For an artist there is nothing like a day at the easel. Plein Air Painting requires patience and endurance. Unfortunately, some days turn into a “daze” at the easel! Kidding aside, I find I go into a place called the “zone” where time has no meaning and my surroundings dim from view; all I see is the canvas and my paints. A few years ago it became obvious to me that the more time I spent in the studio the less time I spent correcting previous errors. I began to paint better all the way around. Being primarily a plein air painter, days at the easel has more meaning.
My best and highest use of my time however, is being a plein air painter (outdoors). Just being outside gives me a lift and it comes through the paintings into a second life. Lately, I’ve noticed that my paintings can start plein air and end up being finished in my studio. A whole host of “rules” for plein air work do not seem to apply to me as I do my own thing. First of all, I paint on larger canvases and I sometimes return to the same spot for a few days in a row. “Water House” a 30 by 40 inch oil, started as a plein air piece but I traded a scene in Nevada for a scene near Apache Junction in Arizona half way through. I finished this one in the studio. It took more than a few days at the easel. In fact this painting has been in process for about 8 years.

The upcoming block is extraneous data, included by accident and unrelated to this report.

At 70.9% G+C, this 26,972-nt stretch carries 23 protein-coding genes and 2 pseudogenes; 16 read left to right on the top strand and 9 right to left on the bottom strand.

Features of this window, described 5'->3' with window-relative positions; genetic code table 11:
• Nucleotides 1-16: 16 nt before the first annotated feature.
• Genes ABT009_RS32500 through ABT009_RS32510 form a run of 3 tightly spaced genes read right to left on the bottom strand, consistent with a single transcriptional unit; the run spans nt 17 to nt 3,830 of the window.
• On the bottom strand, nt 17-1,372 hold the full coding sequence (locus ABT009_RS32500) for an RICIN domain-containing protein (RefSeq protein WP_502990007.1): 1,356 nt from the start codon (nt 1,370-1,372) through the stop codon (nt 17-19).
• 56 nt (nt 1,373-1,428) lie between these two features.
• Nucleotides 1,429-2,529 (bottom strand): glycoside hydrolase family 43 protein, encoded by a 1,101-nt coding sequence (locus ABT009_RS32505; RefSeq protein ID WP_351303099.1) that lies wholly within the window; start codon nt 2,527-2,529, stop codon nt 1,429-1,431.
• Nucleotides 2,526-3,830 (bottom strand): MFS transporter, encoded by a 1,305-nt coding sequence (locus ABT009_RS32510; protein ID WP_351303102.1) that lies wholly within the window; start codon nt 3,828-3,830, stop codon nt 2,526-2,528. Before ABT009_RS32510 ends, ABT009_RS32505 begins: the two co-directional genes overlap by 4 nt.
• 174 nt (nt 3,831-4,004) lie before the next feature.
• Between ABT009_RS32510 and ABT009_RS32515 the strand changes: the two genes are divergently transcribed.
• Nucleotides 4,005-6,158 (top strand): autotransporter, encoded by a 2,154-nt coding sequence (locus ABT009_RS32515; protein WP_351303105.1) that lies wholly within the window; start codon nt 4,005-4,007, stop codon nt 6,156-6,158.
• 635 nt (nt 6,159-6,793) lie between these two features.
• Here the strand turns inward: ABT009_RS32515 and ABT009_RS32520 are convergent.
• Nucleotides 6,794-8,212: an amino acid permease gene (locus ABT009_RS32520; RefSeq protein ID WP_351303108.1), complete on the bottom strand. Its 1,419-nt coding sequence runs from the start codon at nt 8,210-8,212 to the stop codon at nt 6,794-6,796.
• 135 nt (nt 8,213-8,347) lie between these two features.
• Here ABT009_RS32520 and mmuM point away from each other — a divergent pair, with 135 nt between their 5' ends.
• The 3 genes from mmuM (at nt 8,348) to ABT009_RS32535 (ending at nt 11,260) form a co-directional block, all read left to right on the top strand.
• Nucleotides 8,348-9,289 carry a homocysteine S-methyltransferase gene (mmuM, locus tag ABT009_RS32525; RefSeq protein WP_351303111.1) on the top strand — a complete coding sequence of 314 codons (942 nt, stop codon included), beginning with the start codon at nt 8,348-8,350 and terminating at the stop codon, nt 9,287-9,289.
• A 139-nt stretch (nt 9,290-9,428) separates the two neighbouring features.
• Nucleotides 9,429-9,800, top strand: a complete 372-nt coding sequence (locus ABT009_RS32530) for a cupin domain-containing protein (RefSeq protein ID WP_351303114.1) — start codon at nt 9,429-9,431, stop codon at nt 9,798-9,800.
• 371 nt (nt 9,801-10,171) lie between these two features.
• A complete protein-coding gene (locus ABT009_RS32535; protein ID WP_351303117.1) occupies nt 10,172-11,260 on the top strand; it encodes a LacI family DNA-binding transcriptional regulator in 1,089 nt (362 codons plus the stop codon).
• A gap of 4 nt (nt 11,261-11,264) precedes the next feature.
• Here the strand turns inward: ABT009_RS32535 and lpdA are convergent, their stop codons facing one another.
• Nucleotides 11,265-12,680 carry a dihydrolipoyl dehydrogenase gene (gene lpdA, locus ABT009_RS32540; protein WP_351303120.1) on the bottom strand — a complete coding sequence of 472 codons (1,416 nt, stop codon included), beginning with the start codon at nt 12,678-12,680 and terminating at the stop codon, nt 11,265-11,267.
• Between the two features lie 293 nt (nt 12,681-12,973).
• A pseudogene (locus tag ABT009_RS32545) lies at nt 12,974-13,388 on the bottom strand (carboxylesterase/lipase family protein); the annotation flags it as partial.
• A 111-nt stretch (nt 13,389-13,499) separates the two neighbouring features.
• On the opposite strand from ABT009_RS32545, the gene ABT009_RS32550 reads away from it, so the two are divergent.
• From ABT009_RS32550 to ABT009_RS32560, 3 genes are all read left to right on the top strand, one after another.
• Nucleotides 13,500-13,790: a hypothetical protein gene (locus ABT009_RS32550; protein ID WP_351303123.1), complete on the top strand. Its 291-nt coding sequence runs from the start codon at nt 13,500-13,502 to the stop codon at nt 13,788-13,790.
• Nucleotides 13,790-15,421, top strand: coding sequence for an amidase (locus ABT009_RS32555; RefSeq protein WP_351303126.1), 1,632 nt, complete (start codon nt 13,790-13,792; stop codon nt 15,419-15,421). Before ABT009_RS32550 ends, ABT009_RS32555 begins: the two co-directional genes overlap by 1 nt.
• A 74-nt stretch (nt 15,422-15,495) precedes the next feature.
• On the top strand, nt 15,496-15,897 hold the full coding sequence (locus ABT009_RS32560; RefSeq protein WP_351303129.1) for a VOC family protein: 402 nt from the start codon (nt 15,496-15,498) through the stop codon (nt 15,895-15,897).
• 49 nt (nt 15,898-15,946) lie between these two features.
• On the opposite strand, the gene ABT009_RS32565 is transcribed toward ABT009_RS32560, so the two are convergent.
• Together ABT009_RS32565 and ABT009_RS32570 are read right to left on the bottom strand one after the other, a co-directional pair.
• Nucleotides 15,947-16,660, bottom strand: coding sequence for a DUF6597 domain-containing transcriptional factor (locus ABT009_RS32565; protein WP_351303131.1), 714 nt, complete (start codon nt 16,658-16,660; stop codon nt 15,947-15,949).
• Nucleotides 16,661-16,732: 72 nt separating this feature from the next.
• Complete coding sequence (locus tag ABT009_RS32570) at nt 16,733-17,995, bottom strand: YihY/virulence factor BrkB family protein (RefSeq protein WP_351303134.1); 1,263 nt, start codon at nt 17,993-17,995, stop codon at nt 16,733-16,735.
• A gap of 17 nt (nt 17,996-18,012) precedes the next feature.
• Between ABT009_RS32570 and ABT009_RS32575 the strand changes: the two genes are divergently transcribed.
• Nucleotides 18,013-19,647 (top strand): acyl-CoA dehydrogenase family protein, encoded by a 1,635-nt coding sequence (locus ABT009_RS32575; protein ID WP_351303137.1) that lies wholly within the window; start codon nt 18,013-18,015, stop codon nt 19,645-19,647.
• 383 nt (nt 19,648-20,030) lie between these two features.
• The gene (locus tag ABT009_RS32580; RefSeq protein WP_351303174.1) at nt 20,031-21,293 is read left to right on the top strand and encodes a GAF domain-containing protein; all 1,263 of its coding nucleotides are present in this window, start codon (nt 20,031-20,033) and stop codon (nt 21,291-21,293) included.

I was honored to find out the Southwest Pastel Society choose one of my pieces to exhibit in Texas. “Maroon Lake” was done on a plein air session a few years back. It is one of my all time favorite pastels.